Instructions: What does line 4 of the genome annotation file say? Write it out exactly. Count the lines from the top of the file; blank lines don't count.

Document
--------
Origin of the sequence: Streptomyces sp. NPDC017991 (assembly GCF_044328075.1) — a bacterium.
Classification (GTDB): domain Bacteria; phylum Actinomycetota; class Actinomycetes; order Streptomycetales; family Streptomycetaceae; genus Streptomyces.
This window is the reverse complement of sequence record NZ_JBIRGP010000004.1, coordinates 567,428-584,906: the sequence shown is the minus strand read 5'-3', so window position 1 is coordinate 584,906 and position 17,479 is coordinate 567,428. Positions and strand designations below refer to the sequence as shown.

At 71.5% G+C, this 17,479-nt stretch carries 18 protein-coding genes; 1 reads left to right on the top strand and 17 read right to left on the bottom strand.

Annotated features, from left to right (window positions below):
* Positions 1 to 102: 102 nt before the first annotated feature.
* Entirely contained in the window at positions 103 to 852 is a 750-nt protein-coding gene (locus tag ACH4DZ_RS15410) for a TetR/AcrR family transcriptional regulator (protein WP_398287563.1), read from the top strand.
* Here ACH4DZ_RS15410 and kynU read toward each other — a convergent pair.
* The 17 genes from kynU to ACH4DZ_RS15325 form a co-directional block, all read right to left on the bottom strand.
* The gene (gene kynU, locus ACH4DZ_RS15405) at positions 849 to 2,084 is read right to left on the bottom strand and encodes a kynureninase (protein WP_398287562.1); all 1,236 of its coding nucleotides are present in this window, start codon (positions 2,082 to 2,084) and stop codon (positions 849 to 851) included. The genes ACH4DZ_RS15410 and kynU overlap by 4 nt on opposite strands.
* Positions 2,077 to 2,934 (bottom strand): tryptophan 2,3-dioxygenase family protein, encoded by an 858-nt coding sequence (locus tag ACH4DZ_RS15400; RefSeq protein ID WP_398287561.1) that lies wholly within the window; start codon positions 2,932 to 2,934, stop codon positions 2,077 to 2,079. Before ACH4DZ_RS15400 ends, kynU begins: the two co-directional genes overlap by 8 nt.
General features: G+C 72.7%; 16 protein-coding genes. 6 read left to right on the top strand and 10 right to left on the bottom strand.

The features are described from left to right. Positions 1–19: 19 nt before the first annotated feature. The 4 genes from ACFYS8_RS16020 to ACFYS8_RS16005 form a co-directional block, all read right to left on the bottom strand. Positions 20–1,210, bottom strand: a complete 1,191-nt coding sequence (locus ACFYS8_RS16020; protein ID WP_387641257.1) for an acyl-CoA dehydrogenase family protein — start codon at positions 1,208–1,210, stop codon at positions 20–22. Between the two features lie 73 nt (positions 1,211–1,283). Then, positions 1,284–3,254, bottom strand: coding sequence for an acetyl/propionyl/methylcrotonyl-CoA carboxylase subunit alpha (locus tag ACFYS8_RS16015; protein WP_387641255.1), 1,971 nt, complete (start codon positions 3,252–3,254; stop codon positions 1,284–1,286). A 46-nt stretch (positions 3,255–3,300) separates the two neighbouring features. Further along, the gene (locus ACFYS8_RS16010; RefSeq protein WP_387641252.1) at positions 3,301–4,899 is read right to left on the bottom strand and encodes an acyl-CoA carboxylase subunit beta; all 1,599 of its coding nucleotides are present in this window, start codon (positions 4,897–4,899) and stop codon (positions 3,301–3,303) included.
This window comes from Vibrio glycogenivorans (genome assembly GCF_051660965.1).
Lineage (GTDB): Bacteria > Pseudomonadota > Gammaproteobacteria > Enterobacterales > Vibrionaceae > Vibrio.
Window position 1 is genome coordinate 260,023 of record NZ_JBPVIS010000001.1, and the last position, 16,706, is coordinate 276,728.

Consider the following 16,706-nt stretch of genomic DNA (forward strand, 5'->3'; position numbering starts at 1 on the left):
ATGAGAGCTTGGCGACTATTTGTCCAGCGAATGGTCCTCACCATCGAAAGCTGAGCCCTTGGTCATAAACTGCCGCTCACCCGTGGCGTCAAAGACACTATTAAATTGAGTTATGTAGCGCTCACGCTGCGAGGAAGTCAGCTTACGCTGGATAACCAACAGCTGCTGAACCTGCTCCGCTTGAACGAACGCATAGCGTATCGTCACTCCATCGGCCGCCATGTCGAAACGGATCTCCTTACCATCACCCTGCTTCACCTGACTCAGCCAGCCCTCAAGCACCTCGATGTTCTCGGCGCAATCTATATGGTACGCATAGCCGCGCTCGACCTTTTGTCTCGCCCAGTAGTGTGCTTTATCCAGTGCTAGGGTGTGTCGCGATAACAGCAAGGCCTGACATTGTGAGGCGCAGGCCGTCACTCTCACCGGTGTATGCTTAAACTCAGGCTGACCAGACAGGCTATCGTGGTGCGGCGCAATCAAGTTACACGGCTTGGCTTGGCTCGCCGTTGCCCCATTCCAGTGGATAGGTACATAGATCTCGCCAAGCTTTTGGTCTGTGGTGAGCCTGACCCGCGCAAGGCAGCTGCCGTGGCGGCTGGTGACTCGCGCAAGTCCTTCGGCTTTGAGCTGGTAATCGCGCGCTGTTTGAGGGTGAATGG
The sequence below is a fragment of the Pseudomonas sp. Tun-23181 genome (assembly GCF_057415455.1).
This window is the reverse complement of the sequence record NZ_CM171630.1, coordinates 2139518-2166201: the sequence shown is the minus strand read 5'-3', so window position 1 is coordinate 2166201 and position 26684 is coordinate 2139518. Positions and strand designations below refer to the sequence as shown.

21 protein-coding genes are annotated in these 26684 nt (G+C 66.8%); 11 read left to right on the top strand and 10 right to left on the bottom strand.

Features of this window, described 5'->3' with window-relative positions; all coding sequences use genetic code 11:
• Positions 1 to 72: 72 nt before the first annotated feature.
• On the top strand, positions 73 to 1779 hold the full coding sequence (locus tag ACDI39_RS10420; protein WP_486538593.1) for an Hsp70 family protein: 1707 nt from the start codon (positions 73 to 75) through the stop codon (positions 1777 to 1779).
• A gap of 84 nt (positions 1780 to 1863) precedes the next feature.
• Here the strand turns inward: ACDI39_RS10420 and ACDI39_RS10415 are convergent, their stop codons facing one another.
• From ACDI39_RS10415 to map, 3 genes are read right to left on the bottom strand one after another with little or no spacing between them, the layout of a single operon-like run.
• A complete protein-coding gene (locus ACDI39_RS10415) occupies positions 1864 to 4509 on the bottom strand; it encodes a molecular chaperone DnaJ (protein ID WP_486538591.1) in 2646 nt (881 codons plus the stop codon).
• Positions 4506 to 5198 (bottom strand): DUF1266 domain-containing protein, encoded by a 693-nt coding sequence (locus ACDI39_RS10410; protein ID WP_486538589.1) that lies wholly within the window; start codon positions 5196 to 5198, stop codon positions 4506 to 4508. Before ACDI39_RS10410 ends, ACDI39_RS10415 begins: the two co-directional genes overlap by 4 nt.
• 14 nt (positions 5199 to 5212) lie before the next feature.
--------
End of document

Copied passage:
At 71.5% G+C, this 17,479-nt stretch carries 18 protein-coding genes; 1 reads left to right on the top strand and 17 read right to left on the bottom strand.